A new study found that night owls—people who like to stay up late—are more likely to die early compared to morning larks, who rise earlier.
The new report, published in the journal Chronobiology International, analyzed a study of about half a million people from ages 30 to 73 and followed what happened to them over 6.5 years. They found that the people who identified themselves as “definite evening types” had a 10% higher risk of dying over the study period than people who said they were “definite morning types” at the start of the study.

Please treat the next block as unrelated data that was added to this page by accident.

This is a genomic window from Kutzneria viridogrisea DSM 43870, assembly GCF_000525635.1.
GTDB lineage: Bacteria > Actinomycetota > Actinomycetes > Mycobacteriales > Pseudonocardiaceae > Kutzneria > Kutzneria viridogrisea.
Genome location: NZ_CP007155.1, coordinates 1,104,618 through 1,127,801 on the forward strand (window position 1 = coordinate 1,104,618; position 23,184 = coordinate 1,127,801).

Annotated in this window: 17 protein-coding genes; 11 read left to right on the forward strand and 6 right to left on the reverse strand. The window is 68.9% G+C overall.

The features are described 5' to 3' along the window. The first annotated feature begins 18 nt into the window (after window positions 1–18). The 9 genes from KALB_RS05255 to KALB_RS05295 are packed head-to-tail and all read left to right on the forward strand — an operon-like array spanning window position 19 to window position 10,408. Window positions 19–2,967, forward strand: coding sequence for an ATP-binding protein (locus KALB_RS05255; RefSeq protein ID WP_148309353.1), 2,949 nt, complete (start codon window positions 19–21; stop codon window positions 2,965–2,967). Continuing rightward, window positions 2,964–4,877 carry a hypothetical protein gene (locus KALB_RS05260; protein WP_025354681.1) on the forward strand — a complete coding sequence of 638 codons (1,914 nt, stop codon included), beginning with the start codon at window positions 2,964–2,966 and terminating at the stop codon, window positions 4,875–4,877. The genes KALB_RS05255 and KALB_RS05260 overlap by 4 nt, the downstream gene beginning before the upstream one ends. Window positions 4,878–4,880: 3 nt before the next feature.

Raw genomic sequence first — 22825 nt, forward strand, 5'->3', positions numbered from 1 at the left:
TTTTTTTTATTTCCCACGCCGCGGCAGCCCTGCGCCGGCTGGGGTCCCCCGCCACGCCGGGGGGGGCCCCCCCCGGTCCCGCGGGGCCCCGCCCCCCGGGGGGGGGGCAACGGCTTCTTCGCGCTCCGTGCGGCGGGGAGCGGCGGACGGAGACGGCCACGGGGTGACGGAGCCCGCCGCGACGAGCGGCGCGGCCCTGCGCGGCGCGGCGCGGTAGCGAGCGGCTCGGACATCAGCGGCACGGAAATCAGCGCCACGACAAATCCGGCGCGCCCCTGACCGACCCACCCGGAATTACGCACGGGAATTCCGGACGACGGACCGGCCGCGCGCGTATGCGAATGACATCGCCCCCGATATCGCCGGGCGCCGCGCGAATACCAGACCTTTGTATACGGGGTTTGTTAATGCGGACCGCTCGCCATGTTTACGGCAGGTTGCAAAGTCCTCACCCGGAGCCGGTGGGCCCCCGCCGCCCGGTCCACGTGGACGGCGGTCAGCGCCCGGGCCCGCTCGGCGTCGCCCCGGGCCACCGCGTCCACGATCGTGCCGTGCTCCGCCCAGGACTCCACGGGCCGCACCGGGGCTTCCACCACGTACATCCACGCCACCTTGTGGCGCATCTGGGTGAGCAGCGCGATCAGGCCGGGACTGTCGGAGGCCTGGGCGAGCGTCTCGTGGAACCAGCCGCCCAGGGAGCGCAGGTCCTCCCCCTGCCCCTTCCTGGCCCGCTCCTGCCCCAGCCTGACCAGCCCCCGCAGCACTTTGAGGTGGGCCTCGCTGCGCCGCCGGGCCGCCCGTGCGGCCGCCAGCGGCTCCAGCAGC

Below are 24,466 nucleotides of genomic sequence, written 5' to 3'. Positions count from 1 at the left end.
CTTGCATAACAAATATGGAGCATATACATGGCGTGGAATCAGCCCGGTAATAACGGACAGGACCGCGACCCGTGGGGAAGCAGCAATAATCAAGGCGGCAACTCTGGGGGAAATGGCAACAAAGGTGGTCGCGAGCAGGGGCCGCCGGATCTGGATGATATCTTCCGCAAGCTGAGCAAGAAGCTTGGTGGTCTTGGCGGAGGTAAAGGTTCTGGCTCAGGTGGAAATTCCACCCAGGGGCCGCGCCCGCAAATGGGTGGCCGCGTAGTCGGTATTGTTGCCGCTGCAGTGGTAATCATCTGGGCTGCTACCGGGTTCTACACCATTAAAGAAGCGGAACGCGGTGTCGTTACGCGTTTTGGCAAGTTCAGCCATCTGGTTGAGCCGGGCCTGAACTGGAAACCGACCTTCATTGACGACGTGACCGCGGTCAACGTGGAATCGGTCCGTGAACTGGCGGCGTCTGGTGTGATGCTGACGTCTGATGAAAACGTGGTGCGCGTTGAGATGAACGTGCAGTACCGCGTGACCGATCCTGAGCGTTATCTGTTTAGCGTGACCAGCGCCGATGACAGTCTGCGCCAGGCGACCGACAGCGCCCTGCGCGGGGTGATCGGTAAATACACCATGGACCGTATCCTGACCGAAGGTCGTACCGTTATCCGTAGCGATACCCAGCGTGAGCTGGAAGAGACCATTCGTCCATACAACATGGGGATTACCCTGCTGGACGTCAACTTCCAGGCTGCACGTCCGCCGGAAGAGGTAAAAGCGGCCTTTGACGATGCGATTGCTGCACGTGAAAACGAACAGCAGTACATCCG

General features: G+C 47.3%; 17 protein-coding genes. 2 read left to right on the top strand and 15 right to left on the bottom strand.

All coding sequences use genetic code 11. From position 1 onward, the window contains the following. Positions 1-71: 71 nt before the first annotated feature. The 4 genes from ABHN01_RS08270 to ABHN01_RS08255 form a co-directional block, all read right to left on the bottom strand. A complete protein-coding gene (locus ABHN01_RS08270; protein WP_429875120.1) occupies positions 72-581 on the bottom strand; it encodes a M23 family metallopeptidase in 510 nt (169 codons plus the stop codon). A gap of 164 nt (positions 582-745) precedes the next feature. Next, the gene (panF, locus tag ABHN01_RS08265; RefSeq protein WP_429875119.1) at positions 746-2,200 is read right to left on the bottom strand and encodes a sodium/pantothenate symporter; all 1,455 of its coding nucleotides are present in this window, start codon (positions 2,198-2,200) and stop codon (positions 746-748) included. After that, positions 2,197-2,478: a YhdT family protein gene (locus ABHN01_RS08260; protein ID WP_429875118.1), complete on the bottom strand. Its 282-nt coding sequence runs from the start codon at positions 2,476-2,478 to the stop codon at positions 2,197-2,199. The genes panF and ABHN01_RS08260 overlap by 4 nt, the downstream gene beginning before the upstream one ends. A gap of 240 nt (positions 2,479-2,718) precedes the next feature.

The researchers, from University of Surrey in England and Northwestern University in Chicago, also found that night owls were more likely to have health problems like diabetes, neurological problems and respiratory disorders. This isn’t the first study to have found an association between late bedtimes and poorer health; other studies have linked being a night owl to a greater risk of depression, drug use and negative lifestyle behaviors like eating an unhealthy, fatty diet.